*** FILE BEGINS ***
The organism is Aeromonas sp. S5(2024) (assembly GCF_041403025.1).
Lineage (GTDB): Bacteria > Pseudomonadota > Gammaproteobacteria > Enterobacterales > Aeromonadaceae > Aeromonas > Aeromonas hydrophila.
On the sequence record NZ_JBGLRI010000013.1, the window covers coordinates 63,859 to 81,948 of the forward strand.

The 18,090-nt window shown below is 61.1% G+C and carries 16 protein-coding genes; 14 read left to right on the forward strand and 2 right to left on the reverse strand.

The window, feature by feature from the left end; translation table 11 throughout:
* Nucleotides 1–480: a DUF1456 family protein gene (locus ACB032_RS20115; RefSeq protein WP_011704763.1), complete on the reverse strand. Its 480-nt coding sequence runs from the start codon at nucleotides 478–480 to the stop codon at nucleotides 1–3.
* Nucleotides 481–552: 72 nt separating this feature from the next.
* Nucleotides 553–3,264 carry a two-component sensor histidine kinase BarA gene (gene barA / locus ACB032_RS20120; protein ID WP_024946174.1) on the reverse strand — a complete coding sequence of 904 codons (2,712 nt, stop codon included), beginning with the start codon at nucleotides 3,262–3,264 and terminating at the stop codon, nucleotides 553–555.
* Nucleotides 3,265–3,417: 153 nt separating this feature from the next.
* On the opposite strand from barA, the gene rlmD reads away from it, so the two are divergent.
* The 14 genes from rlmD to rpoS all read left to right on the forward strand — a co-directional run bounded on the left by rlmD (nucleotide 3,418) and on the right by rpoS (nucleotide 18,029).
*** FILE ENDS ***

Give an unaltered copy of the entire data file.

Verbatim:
The organism is Aeromonas sp. S5(2024) (assembly GCF_041403025.1).
Lineage (GTDB): Bacteria > Pseudomonadota > Gammaproteobacteria > Enterobacterales > Aeromonadaceae > Aeromonas > Aeromonas hydrophila.
On the sequence record NZ_JBGLRI010000013.1, the window covers coordinates 63,859 to 81,948 of the forward strand.

The 18,090-nt window shown below is 61.1% G+C and carries 16 protein-coding genes; 14 read left to right on the forward strand and 2 right to left on the reverse strand.

The window, feature by feature from the left end; translation table 11 throughout:
* Nucleotides 1–480: a DUF1456 family protein gene (locus ACB032_RS20115; RefSeq protein WP_011704763.1), complete on the reverse strand. Its 480-nt coding sequence runs from the start codon at nucleotides 478–480 to the stop codon at nucleotides 1–3.
* Nucleotides 481–552: 72 nt separating this feature from the next.
* Nucleotides 553–3,264 carry a two-component sensor histidine kinase BarA gene (gene barA / locus ACB032_RS20120; protein ID WP_024946174.1) on the reverse strand — a complete coding sequence of 904 codons (2,712 nt, stop codon included), beginning with the start codon at nucleotides 3,262–3,264 and terminating at the stop codon, nucleotides 553–555.
* Nucleotides 3,265–3,417: 153 nt separating this feature from the next.
* On the opposite strand from barA, the gene rlmD reads away from it, so the two are divergent.
* The 14 genes from rlmD to rpoS all read left to right on the forward strand — a co-directional run bounded on the left by rlmD (nucleotide 3,418) and on the right by rpoS (nucleotide 18,029).